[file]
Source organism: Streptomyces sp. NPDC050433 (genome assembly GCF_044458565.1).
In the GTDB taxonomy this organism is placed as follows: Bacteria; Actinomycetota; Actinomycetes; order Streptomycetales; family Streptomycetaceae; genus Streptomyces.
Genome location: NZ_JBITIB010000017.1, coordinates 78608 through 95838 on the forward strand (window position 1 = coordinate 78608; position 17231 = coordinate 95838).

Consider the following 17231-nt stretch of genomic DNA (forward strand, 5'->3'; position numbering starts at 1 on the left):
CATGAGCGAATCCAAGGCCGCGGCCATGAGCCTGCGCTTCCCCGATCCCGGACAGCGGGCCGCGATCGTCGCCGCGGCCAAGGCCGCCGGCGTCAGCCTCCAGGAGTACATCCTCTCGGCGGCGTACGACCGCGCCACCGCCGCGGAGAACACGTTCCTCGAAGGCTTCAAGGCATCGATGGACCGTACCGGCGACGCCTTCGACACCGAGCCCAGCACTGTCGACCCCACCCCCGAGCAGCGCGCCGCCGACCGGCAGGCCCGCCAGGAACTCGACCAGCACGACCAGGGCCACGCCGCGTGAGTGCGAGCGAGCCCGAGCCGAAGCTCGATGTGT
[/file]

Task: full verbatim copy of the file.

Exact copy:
Source organism: Streptomyces sp. NPDC050433 (genome assembly GCF_044458565.1).
In the GTDB taxonomy this organism is placed as follows: Bacteria; Actinomycetota; Actinomycetes; order Streptomycetales; family Streptomycetaceae; genus Streptomyces.
Genome location: NZ_JBITIB010000017.1, coordinates 78608 through 95838 on the forward strand (window position 1 = coordinate 78608; position 17231 = coordinate 95838).

Consider the following 17231-nt stretch of genomic DNA (forward strand, 5'->3'; position numbering starts at 1 on the left):
CATGAGCGAATCCAAGGCCGCGGCCATGAGCCTGCGCTTCCCCGATCCCGGACAGCGGGCCGCGATCGTCGCCGCGGCCAAGGCCGCCGGCGTCAGCCTCCAGGAGTACATCCTCTCGGCGGCGTACGACCGCGCCACCGCCGCGGAGAACACGTTCCTCGAAGGCTTCAAGGCATCGATGGACCGTACCGGCGACGCCTTCGACACCGAGCCCAGCACTGTCGACCCCACCCCCGAGCAGCGCGCCGCCGACCGGCAGGCCCGCCAGGAACTCGACCAGCACGACCAGGGCCACGCCGCGTGAGTGCGAGCGAGCCCGAGCCGAAGCTCGATGTGT